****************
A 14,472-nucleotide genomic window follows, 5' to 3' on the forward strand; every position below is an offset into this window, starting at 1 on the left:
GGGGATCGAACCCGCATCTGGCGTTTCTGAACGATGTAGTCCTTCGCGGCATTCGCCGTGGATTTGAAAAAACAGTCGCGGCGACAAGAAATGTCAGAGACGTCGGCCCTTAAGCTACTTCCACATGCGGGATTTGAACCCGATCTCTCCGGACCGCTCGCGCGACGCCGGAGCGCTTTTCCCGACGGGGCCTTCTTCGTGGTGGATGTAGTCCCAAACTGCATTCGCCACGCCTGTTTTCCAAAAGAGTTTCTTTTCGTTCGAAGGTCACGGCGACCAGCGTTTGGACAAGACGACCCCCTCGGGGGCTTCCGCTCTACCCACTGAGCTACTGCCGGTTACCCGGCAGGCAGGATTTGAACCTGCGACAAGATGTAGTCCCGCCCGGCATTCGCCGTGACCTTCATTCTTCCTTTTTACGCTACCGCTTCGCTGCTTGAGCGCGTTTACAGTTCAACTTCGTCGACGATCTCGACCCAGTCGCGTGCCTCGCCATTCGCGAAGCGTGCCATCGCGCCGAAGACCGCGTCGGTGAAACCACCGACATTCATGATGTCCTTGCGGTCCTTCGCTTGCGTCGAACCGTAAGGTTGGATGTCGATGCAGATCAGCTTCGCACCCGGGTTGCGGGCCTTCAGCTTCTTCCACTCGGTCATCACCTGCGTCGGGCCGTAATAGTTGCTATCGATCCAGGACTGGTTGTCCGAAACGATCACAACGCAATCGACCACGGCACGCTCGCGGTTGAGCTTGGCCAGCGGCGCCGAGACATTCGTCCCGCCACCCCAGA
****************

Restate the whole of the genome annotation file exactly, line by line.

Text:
A 14,472-nucleotide genomic window follows, 5' to 3' on the forward strand; every position below is an offset into this window, starting at 1 on the left:
GGGGATCGAACCCGCATCTGGCGTTTCTGAACGATGTAGTCCTTCGCGGCATTCGCCGTGGATTTGAAAAAACAGTCGCGGCGACAAGAAATGTCAGAGACGTCGGCCCTTAAGCTACTTCCACATGCGGGATTTGAACCCGATCTCTCCGGACCGCTCGCGCGACGCCGGAGCGCTTTTCCCGACGGGGCCTTCTTCGTGGTGGATGTAGTCCCAAACTGCATTCGCCACGCCTGTTTTCCAAAAGAGTTTCTTTTCGTTCGAAGGTCACGGCGACCAGCGTTTGGACAAGACGACCCCCTCGGGGGCTTCCGCTCTACCCACTGAGCTACTGCCGGTTACCCGGCAGGCAGGATTTGAACCTGCGACAAGATGTAGTCCCGCCCGGCATTCGCCGTGACCTTCATTCTTCCTTTTTACGCTACCGCTTCGCTGCTTGAGCGCGTTTACAGTTCAACTTCGTCGACGATCTCGACCCAGTCGCGTGCCTCGCCATTCGCGAAGCGTGCCATCGCGCCGAAGACCGCGTCGGTGAAACCACCGACATTCATGATGTCCTTGCGGTCCTTCGCTTGCGTCGAACCGTAAGGTTGGATGTCGATGCAGATCAGCTTCGCACCCGGGTTGCGGGCCTTCAGCTTCTTCCACTCGGTCATCACCTGCGTCGGGCCGTAATAGTTGCTATCGATCCAGGACTGGTTGTCCGAAACGATCACAACGCAATCGACCACGGCACGCTCGCGGTTGAGCTTGGCCAGCGGCGCCGAGACATTCGTCCCGCCACCCCAGA